John's Journal...

How I Plan to Fish the 2008 Bassmaster Classic with Greg Hackney

America is One Big Bass Lake

Click to enlargeEditor’s Note: The 2008 Bassmaster Classic will be Strike King Pro Team Member Greg Hackney’s sixth consecutive Classic. Hackney of Gonzales, Louisiana, has been one of the most-consistent tournament pros on the circuit. This week, he’ll tell us how he plans to fish the 2008 Classic.

Question: Greg, who, besides yourself, do you think has the best chance of winning this Classic?
Hackney: Kevin VanDam will do well in this Classic. He’s had two wins on the Elite circuit in 2007. You can’t fish at his level for as long as he has and not be considered a threat in the Classic. Unlike most fishermen, Kevin is getting better with age. Kevin knows he’s the guy I like to beat. I’ll be the first one to tell him that because I have so much respect for him. Kevin motivates everyone to fish at a higher level. If you don’t play your best game and have your best tournament, Kevin VanDam will beat you. When Kevin’s a contestant, you have to step up your game. Another competitor who has a really-good shot in this toClick to enlargeurnament is Gerald Swindle because he’s a run-and-gun type of fisherman like Kevin, and he’s done well on this lake previously. But the guy I really believe will win this tournament is Greg Hackney. I’ll never bet against me because I don’t ever know what I’ll do next.

Question: Greg, how much of your fishing is by a game plan, and how much of it is intuitive, just reacting to the situation?
Hackney: I’d say that 80% of my fishing is intuitive.

Question: What does the word, intuitive, mean to you?
Hackney: I’m comfortable looking at the water, the weather and the lake conditions and knowing how I need to fish on that day, in that spot. I’m also comfortable catching two or three bass off a number of casts and figuring out different ways I can catch those same bass using a different lure or presentation. So, when I put the boat in the water and crank up the engine, I’ll go with gut instinct, feeling or intuition more than I’ll use a playbook. I don’t know if you call that shooting from the hip or fishing intuitively, but 80% of my fishing is mental, and Click to enlargeonly 20% is physical. If I’ve got my brain clicking, everything else will be working the way it should.

Question: How did you learn to fish this way, Greg?
Hackney: When I was fishing the FLW and the BASS tournaments, I didn’t have much time between tournaments to practice. Sometimes I wouldn’t have any time at all. I’d leave the final weigh-in at one tournament, drive a couple hundred miles, go to bed and start the first day of competition the next day in a different tournament. Many days I’d only have one day of practice before a 4-day tournament. So, when you’re fishing that much and that hard in numerous competitions, you rely more on your instincts and less on your ability to plan and plot. Because I’ve fished that way for so many years, I’ve learned to rely on my gut instincts (intuitive feelings). I don’t know if I can fish like this if I’m only fishing in weekend tournaments for fun. When you’re fishing professionally, you learn quicker and become much-more confident in what you need to do, when you need to do it. You can’t become get that confident by just fishing on the weekends. As a tournament fisherman, I’ll be fishing many different ways on various bodies of water, and often I’ll be fishing a different lure and strategy every day or every part of the day. I didn’t learn how to do that when I was fishing on weekends. Click to enlarge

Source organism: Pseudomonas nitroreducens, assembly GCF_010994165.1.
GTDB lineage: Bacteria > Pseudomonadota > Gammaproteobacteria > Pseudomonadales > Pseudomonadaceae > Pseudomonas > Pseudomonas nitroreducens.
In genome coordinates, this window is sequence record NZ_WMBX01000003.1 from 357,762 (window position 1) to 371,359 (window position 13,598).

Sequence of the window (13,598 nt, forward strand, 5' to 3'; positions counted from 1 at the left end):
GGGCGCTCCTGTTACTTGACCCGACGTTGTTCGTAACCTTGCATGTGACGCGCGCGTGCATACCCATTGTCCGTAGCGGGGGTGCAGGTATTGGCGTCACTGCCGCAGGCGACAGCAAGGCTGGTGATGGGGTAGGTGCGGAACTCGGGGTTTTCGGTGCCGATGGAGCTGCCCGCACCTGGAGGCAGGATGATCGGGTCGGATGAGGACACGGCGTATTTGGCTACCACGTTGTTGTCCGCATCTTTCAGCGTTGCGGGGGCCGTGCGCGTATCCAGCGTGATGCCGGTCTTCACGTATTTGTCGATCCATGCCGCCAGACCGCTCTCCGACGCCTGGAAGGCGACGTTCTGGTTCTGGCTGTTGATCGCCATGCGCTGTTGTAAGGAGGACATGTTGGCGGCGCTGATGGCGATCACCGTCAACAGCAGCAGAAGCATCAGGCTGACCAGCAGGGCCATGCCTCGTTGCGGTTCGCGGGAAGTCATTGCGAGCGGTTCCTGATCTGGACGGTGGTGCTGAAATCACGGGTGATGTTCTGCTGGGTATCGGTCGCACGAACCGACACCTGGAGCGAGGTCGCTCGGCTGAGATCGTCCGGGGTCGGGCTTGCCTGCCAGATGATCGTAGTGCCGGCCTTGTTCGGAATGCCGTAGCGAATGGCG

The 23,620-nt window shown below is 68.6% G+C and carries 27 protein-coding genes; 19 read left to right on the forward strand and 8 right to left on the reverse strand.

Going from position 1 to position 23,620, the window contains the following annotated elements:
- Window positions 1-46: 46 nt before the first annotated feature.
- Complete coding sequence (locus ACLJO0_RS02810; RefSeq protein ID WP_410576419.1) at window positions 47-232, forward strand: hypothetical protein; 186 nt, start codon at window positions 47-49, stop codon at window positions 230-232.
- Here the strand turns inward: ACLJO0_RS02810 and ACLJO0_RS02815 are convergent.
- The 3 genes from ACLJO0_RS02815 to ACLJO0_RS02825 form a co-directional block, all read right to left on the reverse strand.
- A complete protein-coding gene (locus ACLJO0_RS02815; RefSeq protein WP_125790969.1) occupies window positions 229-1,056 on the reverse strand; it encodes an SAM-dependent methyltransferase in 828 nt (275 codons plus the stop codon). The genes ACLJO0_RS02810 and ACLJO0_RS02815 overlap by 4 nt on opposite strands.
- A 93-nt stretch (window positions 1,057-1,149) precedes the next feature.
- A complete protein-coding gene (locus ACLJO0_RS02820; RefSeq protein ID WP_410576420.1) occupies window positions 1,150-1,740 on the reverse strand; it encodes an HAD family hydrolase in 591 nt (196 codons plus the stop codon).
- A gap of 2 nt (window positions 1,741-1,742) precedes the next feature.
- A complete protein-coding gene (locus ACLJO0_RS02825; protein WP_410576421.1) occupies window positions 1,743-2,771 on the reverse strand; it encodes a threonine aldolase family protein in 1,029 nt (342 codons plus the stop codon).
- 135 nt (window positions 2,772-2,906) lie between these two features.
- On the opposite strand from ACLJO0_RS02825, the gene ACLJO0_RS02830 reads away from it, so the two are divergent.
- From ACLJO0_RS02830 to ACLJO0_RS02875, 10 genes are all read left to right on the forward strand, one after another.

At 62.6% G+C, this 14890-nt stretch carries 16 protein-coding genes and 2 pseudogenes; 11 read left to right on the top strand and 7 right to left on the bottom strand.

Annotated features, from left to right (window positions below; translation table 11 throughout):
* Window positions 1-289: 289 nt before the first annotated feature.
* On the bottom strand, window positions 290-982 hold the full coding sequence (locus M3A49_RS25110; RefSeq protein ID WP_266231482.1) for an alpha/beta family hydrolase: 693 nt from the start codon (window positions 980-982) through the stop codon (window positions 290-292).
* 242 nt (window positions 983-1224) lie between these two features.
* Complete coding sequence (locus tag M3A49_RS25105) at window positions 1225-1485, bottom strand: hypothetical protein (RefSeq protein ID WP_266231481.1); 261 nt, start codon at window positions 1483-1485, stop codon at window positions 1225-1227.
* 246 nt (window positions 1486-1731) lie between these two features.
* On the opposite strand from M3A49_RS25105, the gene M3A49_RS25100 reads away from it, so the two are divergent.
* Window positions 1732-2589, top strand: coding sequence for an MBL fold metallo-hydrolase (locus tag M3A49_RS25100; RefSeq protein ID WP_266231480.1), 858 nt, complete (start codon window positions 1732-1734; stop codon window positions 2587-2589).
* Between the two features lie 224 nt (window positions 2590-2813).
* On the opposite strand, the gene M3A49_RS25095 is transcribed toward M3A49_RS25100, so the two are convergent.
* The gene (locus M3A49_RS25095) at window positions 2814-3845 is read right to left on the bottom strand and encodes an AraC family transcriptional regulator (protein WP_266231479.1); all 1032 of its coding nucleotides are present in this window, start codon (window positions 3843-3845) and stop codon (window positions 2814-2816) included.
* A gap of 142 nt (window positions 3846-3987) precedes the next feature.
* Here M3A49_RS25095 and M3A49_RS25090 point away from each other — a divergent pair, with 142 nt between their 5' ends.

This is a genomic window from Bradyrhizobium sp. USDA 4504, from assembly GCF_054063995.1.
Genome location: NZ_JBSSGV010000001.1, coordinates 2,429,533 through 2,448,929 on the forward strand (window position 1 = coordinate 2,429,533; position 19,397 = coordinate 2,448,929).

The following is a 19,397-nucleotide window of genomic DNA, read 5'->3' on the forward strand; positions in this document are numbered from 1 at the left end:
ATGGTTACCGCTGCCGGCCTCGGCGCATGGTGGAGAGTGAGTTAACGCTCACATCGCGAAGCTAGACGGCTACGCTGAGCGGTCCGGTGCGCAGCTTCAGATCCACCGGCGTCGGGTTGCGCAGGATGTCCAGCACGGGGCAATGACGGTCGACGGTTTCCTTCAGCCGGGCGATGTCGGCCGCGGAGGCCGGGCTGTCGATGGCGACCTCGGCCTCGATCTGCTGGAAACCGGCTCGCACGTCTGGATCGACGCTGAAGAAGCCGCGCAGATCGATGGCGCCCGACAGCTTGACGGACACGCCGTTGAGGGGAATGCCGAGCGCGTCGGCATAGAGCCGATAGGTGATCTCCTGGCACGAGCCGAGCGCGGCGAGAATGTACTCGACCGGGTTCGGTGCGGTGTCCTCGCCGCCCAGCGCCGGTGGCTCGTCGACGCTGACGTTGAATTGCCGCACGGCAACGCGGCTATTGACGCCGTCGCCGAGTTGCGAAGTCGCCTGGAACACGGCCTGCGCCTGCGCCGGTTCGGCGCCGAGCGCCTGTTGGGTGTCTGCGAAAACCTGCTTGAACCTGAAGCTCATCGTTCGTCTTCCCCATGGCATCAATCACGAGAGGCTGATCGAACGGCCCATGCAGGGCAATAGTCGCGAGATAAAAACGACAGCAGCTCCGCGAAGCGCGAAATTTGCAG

Most weekend fishermen develop hot spots they like to fish on their favorite lakes every time they fish. Instead I’m fishing from California to New York, and oftentimes, never fishing the same place twice at the same time of year. So, I’m forced to be a different type of bass fisherman than the weekend angler. The learning curve when you go from being a weekend fisherman to a tournament pro is huge. I didn’t realize this until I started fishing all over the country. I also learned that rarely are professional bass-fishing tournaments won the way weekend anglers on that lake think they’ll be won. A major tournament will last for 4 days rather than one day like weekend tournaments. So, you can’t be good one day and win. You’ve got to be good for 4 days. Most of the time in a pro tournament, we’re probably catching bass that have never seen a lure before.

Because we fish numerous places and lures under a variety of weather and water conditions, regardless of which lake we fish, we’ll have experience on another lake that’s similar. Then we can draw on that vast amount of knowledge. For instance, even though I’ve never been to Lake Hartwell before, I can catch bass there because I’ve fished hundreds of other lakes that are comparable. I look at the United States like one big lake, and every different lake we fish is like a creek arm. One of those creek arms may be clear and rocky, while another creek arm on that same lake may be shallow and dirty. But a bass will always be a bass regardless of which creek it’s holding in, and that’s the way I fish.

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Tomorrow: What This Win Will Mean to Me

Check back each day this week for more about "How I Plan to Fish the 2008 Bassmaster Classic with Greg Hackney"

Day 1: Why I Think I’m Consistently in the Classic
Day 2: My Classic Baits
Day 3: Please Lord, Give Me the Worst Weather You’ve Got
Day 4: America is One Big Bass Lake
Day 5: What This Win Will Mean to Me


Entry 442, Day 4